A teenage girl who organised the killing of a 15-year-old schoolboy at Victoria Station on Facebook and kicked him as he lay bleeding to death was jailed for 12 years today.
Victoria Osoteku had just turned 18 when she joined a 20-strong mob armed with an array of weapons as they hunted down Sofyen Belamouadden, 15, in front of hundreds of horrified rush hour commuters at the busy London train station.
The teenager helped to set up the attack on the social networking site Facebook and then bought a £3.99 knife set from Argos, which was used to stab Sofyen at least nine times.
Osoteku was then seen kicking the victim as he lay helpless on he ground with stab wounds to his heart and right lung.
The Old Bailey heard Osteku claimed she just ‘nudged’ him with her foot ‘to see if he was okay’.
But Osoteku, now aged 20, was convicted of manslaughter after giving evidence for 21 days – the longest testimony at the Old Bailey in recent years – in a four month trial.
She was also found guilty of conspiracy to commit grievous bodily harm but the jury was unable to reach a verdict on the charge of murder.
Sentencing her to 12 years in a young offenders’ institution, Judge Christopher Moss QC told her: ‘You played a pivotal role in the events of and leading up to that day and must take a substantial share of the responsibility for that.’
Osoteku is the 13 teenager to be sentenced for her part in the killing. Her jail term brings the total sentences handed down to 124 years.
Three other teenagers – Samson Odegbune and Christopher Omoregie, both 18, along with Obi Nwokeh, 19 – were convicted of murder during a series of trials last year and jailed for 18 years each last week.
Pastor’s son Femi Oderinwale, 18, along with Adonis Akra, also 18, and Samuel Roberts, 19, were each given 12 years after they were convicted of manslaughter.
And Enoch Amoah, 19, and Tyrone Richards, 17, were locked up for seven years after they were found guilty of violent disorder.
Lewis Sinclar, Olawale Olaribigbe and Melvin Mensah, all 18, along with Selassie Ahiaku, 19, all got two years after they pleaded guilty to violent disorder before their trial got underway last September.
The attack was the result of ‘simmering tensions’ between students at a sixth form college in Ladbroke Grove, west London, and Sofyen’s fellow pupils at Henry Compton School, in Fulham.
On March 24, 2010, the two groups were seen arguing at Victoria Station and one youth was left with a bloody nose.
Determined to get revenge, the Ladbrooke Grove group used the social networking site Facebook to recruit ‘troops and weapons’.
Osoteku, who was taken into care at the age of eight, was at the centre of the conversations and agreed to buy a box set of kitchen knives from Argos.
The next day, March 25, they arrived at Victoria on two buses at around 5.14pm armed with a samurai sword, knives, sharpening steels, and metal bars to confront the rival group.
Witnesses saw ‘knives glinting in the air’ as they chased Sofyen through Terminus place and down into the underground.
Sofyen was pushed or fell down the steps in to the ticket hall where he was set upon by several youths as he lay defenceless on the floor.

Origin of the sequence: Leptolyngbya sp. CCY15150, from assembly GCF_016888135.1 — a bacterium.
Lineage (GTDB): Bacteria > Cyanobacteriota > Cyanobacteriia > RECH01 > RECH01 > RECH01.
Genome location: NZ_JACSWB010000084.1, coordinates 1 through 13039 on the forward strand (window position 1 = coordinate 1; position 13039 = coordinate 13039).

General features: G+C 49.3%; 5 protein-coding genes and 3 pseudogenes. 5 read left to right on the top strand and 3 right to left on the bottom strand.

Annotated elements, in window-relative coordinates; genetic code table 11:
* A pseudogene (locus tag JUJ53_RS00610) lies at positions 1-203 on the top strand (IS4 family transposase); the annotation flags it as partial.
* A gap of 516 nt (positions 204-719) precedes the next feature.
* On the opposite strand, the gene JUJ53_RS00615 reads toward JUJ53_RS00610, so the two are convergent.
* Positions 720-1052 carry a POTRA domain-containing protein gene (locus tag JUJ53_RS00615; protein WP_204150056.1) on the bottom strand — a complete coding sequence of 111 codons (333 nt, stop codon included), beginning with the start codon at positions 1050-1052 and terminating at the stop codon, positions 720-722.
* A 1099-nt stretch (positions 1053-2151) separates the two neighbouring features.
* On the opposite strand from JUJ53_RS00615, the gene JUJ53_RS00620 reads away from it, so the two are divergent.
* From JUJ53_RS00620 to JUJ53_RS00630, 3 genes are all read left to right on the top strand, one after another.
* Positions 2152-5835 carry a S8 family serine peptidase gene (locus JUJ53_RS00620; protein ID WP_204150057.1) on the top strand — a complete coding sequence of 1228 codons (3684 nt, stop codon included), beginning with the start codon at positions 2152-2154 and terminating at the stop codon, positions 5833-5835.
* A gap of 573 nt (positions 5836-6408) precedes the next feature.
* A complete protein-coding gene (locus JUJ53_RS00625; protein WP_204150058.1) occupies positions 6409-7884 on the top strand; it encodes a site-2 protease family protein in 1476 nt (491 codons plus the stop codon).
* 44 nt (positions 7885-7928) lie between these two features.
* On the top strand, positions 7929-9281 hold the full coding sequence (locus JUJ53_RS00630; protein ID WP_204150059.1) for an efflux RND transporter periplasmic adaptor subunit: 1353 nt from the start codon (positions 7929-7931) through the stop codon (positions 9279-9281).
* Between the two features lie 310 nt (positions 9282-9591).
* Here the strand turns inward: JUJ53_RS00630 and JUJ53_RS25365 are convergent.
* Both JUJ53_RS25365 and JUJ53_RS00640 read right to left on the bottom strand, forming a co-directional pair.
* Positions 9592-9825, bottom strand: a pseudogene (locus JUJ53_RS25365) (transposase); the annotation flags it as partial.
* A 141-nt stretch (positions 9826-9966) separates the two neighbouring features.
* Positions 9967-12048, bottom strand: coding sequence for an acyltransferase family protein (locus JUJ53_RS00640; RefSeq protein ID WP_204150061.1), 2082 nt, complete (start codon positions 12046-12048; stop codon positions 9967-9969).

Sofyen was kicked, punched, beaten and stabbed repeatedly in front of dozens of commuters including a priest and his blood was found on at least three knives and a sharpening steel.
Prosecutor Mark Heywood QC described Sofyen’s murder as ‘brutal and merciless’.
He told the court: ‘Such was their arrogance they carried out that kind of attack in the heart of the capital in a public place.
‘That confidence and arrogance came no doubt from the security of acting together as a group in sufficient numbers and with a common purpose.
‘It came too from the security of knowing that between them they were so heavily armed as a group that no one individual, small group, police officer or member of station staff could withstand them or stop them or detain them in the course of what they were doing.
‘It explains why they did something so truly terrible that many will not, even now, acknowledge that they had any real part to play in it at all.
‘It explains why for a trivial slight, they executed a truly terrible revenge.’
Osoteku was the last of the attacking group to leave the scene and the prosecution claimed that she had ‘very great’ responsibility for Sofyen’s death.
Mr Heywood said: ‘Victoria Osoteku was one of those who set up and organised the confrontation that led to the death.’
Osoteku admitted she was at the scene of the attack but denied being involved.
She told the jury she was just following her friends and was shocked to see Sofyen being stabbed.
‘I just froze there,’ she said. ‘I couldn’t believe what I was seeing. I know it was 17 seconds but it didn’t seem that short at the time. It seemed to go on for a longer time.’
She denied kicking Sofyen as he lay fatally wounded and claimed she had just ‘nudged’ him with her foot.
‘I don’t know why I did it, but I just wanted to know if he was OK,’ she added.
William Boyce QC, defending, urged Judge Moss to distinguish Osoteku’s case from those of the other teens convicted of manslaughter.
‘These are 24 hours that will always haunt her,’ he said. ‘She is not just going to move on. They will always be in her mind.’
Osoteku, of Mereton Mansions, Brookmill Road, New Cross, south London, denied murder, conspiracy to cause grievous bodily harm and violent disorder.